Songbird Upcycled Tin Can Wind Chime
Last week I curated a beautiful collection of American Songbird prints. I thought it would be lovely to make something for the garden using these beautiful images. That’s when I came up with the idea for this pretty decoupage tin can wind chime.
The tin can wind chime was very easy to make and cost almost nothing. All you need are some old tin cans in a variety of styles and an old spoon or fork.
It might not make as pretty as sound as some of the songbirds that adorn the tin can wind chime. However, it looks charming in my small walled Victorian town garden.
We are a participant in the Amazon Services LLC Associates Program, an affiliate advertising program designed to provide a means for us to earn fees by linking to Amazon.com and affiliated sites.
What You Need To Make A Tin Can Wind Chime
- Three tin cans in an assortment of sizes. Ideally, you want the tin cans to fit inside one another. You can use food cans or coffee tins for this.
- An old spoon or fork
- Garden Twine
- Decoupage glue such as Mod Podge
- Spray paints, a different
colourfor each tin can
- Acrylic spray varnish
- Drill with metal drill bit
How To Make The Tin Can Wind Chime
1. First, remove the labels from the tin cans. Then using an electric drill and a metal drill bit drill a hole into the base of each tin can. You need a hole just big enough to thread the twine through.
If you don’t have drill, try making a hole with a large nail.
2. Next, spray paint each tin can a different
3. Print out the songbird images you are going to use for the decoupage. You may need to resize the images on your computer to make sure they are the right size for your tin cans. The ones on my sheet should fit most tin cans. Once printed carefully cut each bird out. I used my home printer for this.
Note, if you are going to use Mod Podge to seal your pictures and not an acrylic varnish spray you will need to print the images on a laser printer. Or you can spray the images with a fixative to stop them smudging with the Mod Podge sealer.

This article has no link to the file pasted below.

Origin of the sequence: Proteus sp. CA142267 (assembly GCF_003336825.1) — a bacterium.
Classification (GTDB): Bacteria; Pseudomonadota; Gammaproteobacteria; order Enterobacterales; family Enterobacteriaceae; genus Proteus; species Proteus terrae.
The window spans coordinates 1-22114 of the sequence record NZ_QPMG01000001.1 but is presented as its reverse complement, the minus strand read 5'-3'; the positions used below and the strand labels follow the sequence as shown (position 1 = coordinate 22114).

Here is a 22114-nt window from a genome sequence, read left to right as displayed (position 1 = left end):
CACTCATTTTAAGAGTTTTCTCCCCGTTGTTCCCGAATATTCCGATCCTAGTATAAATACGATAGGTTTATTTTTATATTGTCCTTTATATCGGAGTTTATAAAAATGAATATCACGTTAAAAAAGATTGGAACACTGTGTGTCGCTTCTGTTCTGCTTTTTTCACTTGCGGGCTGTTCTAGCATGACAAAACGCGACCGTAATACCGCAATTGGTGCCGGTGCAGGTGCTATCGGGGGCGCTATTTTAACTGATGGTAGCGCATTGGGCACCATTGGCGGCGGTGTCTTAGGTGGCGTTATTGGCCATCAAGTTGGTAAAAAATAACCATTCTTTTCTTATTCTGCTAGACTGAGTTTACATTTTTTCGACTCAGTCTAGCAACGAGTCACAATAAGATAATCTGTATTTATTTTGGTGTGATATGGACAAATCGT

4. Using decoupage glue stick the bird images to the tin cans. I put 2 images on each can so no matter which way the tin can wind chime is blowing in the wind you would always be able to see a bird.
For the 2 smaller tin cans, make sure you stick the birds close to the open rim of the can. The tin cans will overlap slightly when fixed, so make sure the bird isn’t hidden under the overlap.
5. Once the decoupage glue has dried, spray the outside of the tin cans with 2 coats of acrylic varnish spray. Allow the first coat to dry before spraying the second coat. The acrylic varnish will help protect the tin can wind chime from the elements.
6. Next, thread the twine through the tin cans. Leave enough twine at the top for hanging the wind chime. Starting with the largest tin can thread the twine through the hole and then secure it in place with a knot. Then thread the twine through the second largest tin can and secure with a knot. Make sure that the tin cans overlap slightly. Then repeat with the smallest tin can.
7. Finish off by adding a spoon to the end of the twine. Make sure this hangs just inside the smallest tin can so that it will bang against the inside of the can to make a noise. You can try experimenting with more than one piece of cutlery hanging from the twine to create different sounds or a more “twinkly” noise for the tin can wind chime.
Note: I tried to drill a hole in the top of my spoon without much luck (I think the steal was too tough). So, in the end, I just wrapped some very fine wire around the end of the spoon and used this to attach it to the twine.
If like me you have a large collection of tin cans ready to upcycle, you should check out these other fabulous tin can crafts.
There are lots of other fabulous vintage bird prints that would also look great on a decoupage tin can wind chime. Check out these ones.
I made a wonderful parrot decor for a cloche but that same papercraft would look just as fabulous using these songbird illustrations instead.
For more recycled craft ideas visit Favecrafts.com